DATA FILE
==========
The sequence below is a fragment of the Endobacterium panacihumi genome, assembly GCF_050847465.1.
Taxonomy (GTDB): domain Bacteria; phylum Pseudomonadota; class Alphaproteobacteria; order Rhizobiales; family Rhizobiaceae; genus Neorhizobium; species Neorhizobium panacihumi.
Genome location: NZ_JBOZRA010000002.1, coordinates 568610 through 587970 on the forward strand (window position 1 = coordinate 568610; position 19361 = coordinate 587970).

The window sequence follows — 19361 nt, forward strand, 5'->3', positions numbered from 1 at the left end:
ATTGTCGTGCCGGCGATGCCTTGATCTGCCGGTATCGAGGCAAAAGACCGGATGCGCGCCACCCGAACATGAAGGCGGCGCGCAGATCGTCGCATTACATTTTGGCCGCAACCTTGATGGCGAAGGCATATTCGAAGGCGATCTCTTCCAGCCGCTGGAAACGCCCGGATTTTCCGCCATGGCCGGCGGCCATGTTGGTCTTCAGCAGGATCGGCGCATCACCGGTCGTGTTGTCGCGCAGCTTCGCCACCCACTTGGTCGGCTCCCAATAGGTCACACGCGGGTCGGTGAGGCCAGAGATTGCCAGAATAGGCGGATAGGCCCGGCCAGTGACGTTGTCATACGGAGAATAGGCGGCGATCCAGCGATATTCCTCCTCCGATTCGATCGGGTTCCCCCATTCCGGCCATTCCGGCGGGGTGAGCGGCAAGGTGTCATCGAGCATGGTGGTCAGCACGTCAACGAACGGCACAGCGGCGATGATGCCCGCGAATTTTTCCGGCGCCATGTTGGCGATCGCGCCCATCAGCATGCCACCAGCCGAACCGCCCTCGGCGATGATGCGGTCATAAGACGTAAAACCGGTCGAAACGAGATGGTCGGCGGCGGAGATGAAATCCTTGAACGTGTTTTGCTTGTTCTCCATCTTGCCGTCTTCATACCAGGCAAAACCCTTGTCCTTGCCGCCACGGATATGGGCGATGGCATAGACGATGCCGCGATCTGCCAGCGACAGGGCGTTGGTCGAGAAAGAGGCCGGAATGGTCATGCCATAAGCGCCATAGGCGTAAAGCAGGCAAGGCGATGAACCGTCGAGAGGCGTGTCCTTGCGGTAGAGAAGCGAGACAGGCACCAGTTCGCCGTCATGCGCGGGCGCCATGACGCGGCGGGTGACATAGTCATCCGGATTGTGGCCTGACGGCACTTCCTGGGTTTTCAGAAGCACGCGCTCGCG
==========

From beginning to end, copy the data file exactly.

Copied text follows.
The sequence below is a fragment of the Endobacterium panacihumi genome, assembly GCF_050847465.1.
Taxonomy (GTDB): domain Bacteria; phylum Pseudomonadota; class Alphaproteobacteria; order Rhizobiales; family Rhizobiaceae; genus Neorhizobium; species Neorhizobium panacihumi.
Genome location: NZ_JBOZRA010000002.1, coordinates 568610 through 587970 on the forward strand (window position 1 = coordinate 568610; position 19361 = coordinate 587970).

The window sequence follows — 19361 nt, forward strand, 5'->3', positions numbered from 1 at the left end:
ATTGTCGTGCCGGCGATGCCTTGATCTGCCGGTATCGAGGCAAAAGACCGGATGCGCGCCACCCGAACATGAAGGCGGCGCGCAGATCGTCGCATTACATTTTGGCCGCAACCTTGATGGCGAAGGCATATTCGAAGGCGATCTCTTCCAGCCGCTGGAAACGCCCGGATTTTCCGCCATGGCCGGCGGCCATGTTGGTCTTCAGCAGGATCGGCGCATCACCGGTCGTGTTGTCGCGCAGCTTCGCCACCCACTTGGTCGGCTCCCAATAGGTCACACGCGGGTCGGTGAGGCCAGAGATTGCCAGAATAGGCGGATAGGCCCGGCCAGTGACGTTGTCATACGGAGAATAGGCGGCGATCCAGCGATATTCCTCCTCCGATTCGATCGGGTTCCCCCATTCCGGCCATTCCGGCGGGGTGAGCGGCAAGGTGTCATCGAGCATGGTGGTCAGCACGTCAACGAACGGCACAGCGGCGATGATGCCCGCGAATTTTTCCGGCGCCATGTTGGCGATCGCGCCCATCAGCATGCCACCAGCCGAACCGCCCTCGGCGATGATGCGGTCATAAGACGTAAAACCGGTCGAAACGAGATGGTCGGCGGCGGAGATGAAATCCTTGAACGTGTTTTGCTTGTTCTCCATCTTGCCGTCTTCATACCAGGCAAAACCCTTGTCCTTGCCGCCACGGATATGGGCGATGGCATAGACGATGCCGCGATCTGCCAGCGACAGGGCGTTGGTCGAGAAAGAGGCCGGAATGGTCATGCCATAAGCGCCATAGGCGTAAAGCAGGCAAGGCGATGAACCGTCGAGAGGCGTGTCCTTGCGGTAGAGAAGCGAGACAGGCACCAGTTCGCCGTCATGCGCGGGCGCCATGACGCGGCGGGTGACATAGTCATCCGGATTGTGGCCTGACGGCACTTCCTGGGTTTTCAGAAGCACGCGCTCGCG